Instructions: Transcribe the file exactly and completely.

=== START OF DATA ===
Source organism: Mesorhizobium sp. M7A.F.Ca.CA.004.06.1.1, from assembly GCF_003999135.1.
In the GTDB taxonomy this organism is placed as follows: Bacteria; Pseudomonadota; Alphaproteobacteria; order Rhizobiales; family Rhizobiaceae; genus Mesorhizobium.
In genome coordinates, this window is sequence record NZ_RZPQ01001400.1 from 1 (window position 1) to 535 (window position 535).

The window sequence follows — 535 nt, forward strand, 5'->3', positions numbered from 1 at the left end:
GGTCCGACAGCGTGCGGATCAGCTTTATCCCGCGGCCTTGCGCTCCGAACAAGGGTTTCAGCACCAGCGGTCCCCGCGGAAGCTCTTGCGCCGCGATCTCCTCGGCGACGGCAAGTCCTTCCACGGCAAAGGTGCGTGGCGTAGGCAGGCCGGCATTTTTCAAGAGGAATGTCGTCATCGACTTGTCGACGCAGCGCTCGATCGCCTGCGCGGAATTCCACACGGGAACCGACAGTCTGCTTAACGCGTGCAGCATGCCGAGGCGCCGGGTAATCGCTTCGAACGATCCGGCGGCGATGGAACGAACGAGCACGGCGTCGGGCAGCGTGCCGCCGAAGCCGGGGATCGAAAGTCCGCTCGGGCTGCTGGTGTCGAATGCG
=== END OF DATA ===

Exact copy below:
Source organism: Mesorhizobium sp. M7A.F.Ca.CA.004.06.1.1, from assembly GCF_003999135.1.
In the GTDB taxonomy this organism is placed as follows: Bacteria; Pseudomonadota; Alphaproteobacteria; order Rhizobiales; family Rhizobiaceae; genus Mesorhizobium.
In genome coordinates, this window is sequence record NZ_RZPQ01001400.1 from 1 (window position 1) to 535 (window position 535).

The window sequence follows — 535 nt, forward strand, 5'->3', positions numbered from 1 at the left end:
GGTCCGACAGCGTGCGGATCAGCTTTATCCCGCGGCCTTGCGCTCCGAACAAGGGTTTCAGCACCAGCGGTCCCCGCGGAAGCTCTTGCGCCGCGATCTCCTCGGCGACGGCAAGTCCTTCCACGGCAAAGGTGCGTGGCGTAGGCAGGCCGGCATTTTTCAAGAGGAATGTCGTCATCGACTTGTCGACGCAGCGCTCGATCGCCTGCGCGGAATTCCACACGGGAACCGACAGTCTGCTTAACGCGTGCAGCATGCCGAGGCGCCGGGTAATCGCTTCGAACGATCCGGCGGCGATGGAACGAACGAGCACGGCGTCGGGCAGCGTGCCGCCGAAGCCGGGGATCGAAAGTCCGCTCGGGCTGCTGGTGTCGAATGCG